Now before I continue, my personal integrity insists that at this point I reassess my level of success for rule 1. Upon returning home after the nursery run the BSCB refused to fall asleep. He went quiet for around 10 minutes so I started to gather our belongings together having patted myself on the back for my excellent planning. Then a crow squawking in the garden set off a chain reaction that meant that after 20 minutes of ignoring him, I had to accept that he was not asleep and get him out of bed…Resit rule number 1: partial fail.

The third rule of PWCC is to choose the right bags. Contrary to general packing consensus, the right bag is one with no zip. Zips are only necessary if you are travelling in a manner which brings your belongings into close contact with other people i.e bus, train, aeroplane. The beauty of travelling by car is that the best kind of bag is one of those massive blue IKEA bags as they allow generous access for the grab-everything-clean-off-the-clothes-airer-and-fling-it-into-a-bag style of packing that I prefer. I used to pack properly – I would fold clothes, and put shoes into those little cotton bags. Now I have children. So, to recap, zip = bad; no zip = good. Now, I couldn’t find an IKEA bag so instead I was using one of those big plastic laundry bags that you see Dot Cotton lugging around the laundrette in Eastenders. It does have a zip, but in strict adherence to rule three of PWCC I was not using it. This was a mistake.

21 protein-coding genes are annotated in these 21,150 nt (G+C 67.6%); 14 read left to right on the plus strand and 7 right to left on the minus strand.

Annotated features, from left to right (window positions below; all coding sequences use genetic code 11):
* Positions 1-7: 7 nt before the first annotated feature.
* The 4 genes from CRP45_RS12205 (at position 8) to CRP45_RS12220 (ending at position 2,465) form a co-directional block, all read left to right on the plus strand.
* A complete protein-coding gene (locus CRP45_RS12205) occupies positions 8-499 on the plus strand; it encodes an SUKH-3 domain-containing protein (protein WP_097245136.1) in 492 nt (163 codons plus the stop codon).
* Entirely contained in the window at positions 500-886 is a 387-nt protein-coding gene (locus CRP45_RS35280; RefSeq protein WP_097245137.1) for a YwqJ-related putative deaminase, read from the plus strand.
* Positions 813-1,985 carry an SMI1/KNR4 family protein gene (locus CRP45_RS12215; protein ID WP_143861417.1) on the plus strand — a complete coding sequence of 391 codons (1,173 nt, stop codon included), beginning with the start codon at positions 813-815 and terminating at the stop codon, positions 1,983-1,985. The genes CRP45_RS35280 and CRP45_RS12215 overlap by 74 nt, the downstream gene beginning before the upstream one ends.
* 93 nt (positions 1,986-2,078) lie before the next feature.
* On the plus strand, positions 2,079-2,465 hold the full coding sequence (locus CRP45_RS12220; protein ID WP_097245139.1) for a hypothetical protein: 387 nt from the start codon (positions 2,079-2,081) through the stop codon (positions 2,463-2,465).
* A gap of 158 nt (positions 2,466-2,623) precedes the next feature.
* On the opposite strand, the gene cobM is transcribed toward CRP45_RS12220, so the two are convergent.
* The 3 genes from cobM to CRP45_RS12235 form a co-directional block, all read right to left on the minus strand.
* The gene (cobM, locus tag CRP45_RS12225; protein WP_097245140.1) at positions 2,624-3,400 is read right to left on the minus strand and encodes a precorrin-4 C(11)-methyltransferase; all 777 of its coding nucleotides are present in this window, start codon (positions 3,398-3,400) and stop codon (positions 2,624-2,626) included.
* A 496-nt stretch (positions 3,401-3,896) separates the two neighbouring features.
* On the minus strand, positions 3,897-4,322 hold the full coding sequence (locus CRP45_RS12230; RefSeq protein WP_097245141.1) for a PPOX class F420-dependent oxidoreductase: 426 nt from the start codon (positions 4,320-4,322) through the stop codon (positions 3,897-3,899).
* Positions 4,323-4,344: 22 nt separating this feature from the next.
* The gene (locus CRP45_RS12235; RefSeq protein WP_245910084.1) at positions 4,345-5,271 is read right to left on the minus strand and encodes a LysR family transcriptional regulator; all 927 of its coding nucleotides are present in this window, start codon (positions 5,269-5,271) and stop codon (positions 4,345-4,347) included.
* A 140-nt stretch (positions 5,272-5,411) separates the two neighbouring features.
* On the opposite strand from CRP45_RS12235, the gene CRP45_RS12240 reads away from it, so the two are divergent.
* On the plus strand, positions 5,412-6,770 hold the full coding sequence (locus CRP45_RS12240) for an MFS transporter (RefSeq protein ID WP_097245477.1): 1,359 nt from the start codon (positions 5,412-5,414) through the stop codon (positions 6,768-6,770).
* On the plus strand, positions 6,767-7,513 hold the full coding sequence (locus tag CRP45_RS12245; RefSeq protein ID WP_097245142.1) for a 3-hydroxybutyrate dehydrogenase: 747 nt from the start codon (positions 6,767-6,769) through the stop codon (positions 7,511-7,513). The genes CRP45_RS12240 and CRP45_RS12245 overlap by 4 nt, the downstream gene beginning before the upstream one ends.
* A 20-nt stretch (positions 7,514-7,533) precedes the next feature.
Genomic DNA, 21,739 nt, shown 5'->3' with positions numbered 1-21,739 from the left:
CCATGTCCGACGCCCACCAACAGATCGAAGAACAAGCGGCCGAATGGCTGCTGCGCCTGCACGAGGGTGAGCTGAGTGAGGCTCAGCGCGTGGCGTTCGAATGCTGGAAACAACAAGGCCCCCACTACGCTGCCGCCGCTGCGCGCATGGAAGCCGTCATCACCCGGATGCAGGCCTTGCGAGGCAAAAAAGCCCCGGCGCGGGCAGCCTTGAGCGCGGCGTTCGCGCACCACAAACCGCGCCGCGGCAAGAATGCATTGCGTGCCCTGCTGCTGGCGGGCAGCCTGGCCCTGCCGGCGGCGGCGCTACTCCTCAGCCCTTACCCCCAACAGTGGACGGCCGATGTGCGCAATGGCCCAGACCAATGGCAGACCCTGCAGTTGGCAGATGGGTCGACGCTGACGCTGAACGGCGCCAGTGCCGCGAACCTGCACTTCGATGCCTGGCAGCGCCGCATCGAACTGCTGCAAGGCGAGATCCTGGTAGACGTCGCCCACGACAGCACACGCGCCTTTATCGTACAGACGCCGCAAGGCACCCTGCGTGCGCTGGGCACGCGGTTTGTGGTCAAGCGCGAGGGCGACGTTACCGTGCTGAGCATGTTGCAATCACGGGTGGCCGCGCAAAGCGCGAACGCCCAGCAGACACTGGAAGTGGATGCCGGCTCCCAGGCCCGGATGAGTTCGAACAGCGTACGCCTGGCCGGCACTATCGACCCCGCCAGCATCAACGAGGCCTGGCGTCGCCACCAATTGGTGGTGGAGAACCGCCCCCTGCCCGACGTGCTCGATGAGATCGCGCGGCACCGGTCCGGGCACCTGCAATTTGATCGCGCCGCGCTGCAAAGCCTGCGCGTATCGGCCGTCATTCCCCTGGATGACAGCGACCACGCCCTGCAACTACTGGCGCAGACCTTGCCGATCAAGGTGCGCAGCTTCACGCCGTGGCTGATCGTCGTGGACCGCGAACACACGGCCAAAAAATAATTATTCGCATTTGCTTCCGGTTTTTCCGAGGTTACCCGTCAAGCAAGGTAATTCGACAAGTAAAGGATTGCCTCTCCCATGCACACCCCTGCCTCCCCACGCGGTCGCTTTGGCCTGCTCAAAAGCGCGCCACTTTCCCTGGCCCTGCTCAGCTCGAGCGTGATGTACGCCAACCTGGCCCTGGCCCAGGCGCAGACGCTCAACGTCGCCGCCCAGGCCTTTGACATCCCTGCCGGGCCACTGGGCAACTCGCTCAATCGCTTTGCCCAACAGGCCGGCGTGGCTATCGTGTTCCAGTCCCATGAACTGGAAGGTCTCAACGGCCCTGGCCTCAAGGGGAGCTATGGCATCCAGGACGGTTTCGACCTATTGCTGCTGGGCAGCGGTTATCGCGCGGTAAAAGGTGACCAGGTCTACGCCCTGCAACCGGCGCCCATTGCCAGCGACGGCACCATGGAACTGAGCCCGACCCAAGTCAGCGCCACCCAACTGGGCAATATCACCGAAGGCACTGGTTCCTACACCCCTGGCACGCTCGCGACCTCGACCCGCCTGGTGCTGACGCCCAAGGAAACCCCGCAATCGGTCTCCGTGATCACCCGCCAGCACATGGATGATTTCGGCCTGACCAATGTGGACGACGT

Having admitted defeat on the nap front I had deposited the BSCB in the living room in front of the TV. During the 20 minutes that I had ignored him I had managed to pile all of the children’s clothes into the laundry bag which I had placed next to the front door. This was approximately a 15 second crawl from the TV but I felt confident that Mr Tumble would hold the BSCB’s attention for long enough for me to run and grab his “sleep sheep” and The Eldest’s star show. My confidence was rewarded when I returned to the living room clutching the world’s most expensive humming cuddly toy and the BSCB was still zoned out in front of the supernaturally smooth-featured entertainer. Realising I had forgotten the monitor however, I quickly thrust the sheep into the corner of the laundry bag, ignoring the protests of the BSCB who had seen me carrying it. I dashed back to their room, unplugged the monitor and taking a moment to reflect on how sweaty I was getting, I rushed back to the laundry bag. I was greeted by the sight of the BSCB clutching his sheep like some demented shepherd who had been plonked in the middle of a jumble sale. In his heart break and desperation to be reunited with that sodding sheep, he had half-emptied the bag. No zip = bad; zip = good (imagining you actually fasten it, of course). Rule number 3: fail. It turns out that you can’t fail rule 1, even partially, and pass rule 3.